Scooby Doo has been a staple of popular culture for decades, but even if you’re a fan, you might have never even thought to ask- what type of dog is he? As you might have suspected given his appearance (long and stocky build, skinny legs), Scooby Doo is a Great Dane.
Since it’s a cartoon, though, the proportions aren’t quite accurate to those of a real life Great Dane. He’s quite misshapen in comparison (sorry, Scooby), his frame and body less refined. So what else do we know about the kind of dog Scooby Doo is supposed to be? Read on to find out.
How Does Scooby Doo Compare To Great Danes in Real Life?
While Scooby Doo was certainly intended to be a Great Dane, his creator also intended Scooby’s characteristics to be the opposite of what a real Great Dane would be known for.
Unlike real Great Danes, who are known as being noble, courageous, and elegant, one of Scooby Doo’s primary characteristics is that he runs in terror (and runs in place) at the slightest hint of a threat.
The main thing that Scooby Doo actually has in common with Great Danes in real life is their friendly and loving nature.
Scooby Doo: Origin and History
The character of Scooby Doo was created by Iwao Takamoto, a cartoonist for Hanna-Barbera Productions.
Originally his name was Scoobert Doo, and following his 1969 debut in television’s Scooby-Doo Where Are You!, he became one of the most popular characters in cartoon history.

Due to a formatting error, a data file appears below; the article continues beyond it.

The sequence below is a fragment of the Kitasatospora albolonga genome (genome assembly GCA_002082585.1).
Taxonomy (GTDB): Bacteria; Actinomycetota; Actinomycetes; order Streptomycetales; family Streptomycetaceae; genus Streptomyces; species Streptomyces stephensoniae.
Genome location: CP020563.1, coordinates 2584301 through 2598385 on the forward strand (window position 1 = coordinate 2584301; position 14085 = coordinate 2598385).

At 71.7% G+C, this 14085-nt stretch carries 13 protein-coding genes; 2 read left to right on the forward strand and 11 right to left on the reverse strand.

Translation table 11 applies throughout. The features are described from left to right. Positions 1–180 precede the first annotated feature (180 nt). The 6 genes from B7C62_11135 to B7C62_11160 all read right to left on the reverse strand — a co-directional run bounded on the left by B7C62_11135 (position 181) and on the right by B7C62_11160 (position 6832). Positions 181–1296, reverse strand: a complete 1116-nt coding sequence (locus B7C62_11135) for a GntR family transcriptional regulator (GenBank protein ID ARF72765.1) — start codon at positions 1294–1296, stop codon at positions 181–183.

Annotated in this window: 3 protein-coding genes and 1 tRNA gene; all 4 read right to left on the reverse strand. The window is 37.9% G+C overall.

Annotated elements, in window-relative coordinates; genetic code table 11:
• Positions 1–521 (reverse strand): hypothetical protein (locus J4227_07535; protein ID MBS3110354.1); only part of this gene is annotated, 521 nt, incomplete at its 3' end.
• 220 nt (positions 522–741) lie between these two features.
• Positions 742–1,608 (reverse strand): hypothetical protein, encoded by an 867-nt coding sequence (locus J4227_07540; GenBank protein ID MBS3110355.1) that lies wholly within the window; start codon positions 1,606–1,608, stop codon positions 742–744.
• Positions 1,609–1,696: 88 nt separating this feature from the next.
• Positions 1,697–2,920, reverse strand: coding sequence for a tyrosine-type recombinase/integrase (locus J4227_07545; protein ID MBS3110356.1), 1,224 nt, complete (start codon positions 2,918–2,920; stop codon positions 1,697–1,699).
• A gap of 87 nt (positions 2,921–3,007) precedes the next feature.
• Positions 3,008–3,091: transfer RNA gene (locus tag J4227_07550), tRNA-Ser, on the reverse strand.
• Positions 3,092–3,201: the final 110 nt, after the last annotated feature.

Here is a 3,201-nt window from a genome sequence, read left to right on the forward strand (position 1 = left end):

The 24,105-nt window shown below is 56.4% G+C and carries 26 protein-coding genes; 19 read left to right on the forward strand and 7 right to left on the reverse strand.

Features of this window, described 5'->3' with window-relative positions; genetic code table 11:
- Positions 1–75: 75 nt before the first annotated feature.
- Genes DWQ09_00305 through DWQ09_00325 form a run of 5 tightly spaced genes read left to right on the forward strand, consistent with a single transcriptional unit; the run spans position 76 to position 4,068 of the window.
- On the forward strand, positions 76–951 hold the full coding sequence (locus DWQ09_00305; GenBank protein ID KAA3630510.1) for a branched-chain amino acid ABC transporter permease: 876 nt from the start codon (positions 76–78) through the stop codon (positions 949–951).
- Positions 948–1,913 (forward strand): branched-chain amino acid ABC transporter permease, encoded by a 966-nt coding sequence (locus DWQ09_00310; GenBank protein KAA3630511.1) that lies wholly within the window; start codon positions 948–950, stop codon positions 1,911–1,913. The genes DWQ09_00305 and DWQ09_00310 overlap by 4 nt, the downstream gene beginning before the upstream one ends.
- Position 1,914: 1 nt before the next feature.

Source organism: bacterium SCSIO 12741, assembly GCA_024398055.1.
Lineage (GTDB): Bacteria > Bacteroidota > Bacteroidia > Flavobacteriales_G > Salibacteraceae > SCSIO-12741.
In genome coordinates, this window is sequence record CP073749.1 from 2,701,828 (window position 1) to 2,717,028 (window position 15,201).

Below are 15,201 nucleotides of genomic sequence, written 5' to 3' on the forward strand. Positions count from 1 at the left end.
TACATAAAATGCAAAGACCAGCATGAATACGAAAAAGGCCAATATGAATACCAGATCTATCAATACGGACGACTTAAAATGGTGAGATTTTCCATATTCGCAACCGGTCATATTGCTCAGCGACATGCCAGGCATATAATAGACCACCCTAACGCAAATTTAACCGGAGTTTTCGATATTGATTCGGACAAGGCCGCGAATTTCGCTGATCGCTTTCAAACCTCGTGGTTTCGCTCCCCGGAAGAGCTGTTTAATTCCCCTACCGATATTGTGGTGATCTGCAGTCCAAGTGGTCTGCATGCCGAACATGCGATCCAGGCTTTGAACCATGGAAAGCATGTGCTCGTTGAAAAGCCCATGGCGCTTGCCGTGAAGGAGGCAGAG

The other main characters of each Scooby Doo show include Shaggy Rogers (Scooby’s owner and best friend), Velma Dinkley, Fred Jones, and Daphne Blake.
Together they form Mystery Inc., a group that travels the world in a van they call the Mystery Machine. They solve mysteries that often at first seem supernatural. But they turn out to be just another criminal playing tricks.
That’s not to say the group’s never faced threats that were actually supernatural, though.
One of the most beloved Scooby Doo movies is Scooby Doo on Zombie Island. The monsters in that film (both zombies and were-cats), both turn out to be the real deal.
The live action movies of the early 2000’s (Scooby-Doo et Scooby-Doo 2: Monsters Unleashed– both of which were written by James Gunn, funnily enough), also featured real monsters.
Scooby Doo’s Filmography
There have been a number of television shows starring Scooby Doo.. Which just goes to show how timeless the character’s appeal is.
Since 1969 these shows have included the original series, Scooby-Doo, Where Are You!, as well as The New Scooby-Doo Movies, The Scooby-Doo Show, Laff-a-Lympics, Scooby-Doo and Scrappy-Doo (the 1979 to 1980 incarnation, as well as the 1980 to 1983 incarnation), The New Scooby and Scrappy Doo Show, The New Scooby-Doo Mysteries, The 13 Ghosts of Scooby-Doo, A Pup Named Scooby-Doo, What’s New, Scooby-Doo?, Shaggy & Scooby-Doo Get a Clue!, Scooby-Doo! Mystery Incorporated, Be Cool, Scooby-Doo!, and – most recently – Scooby-Doo and Guess Who?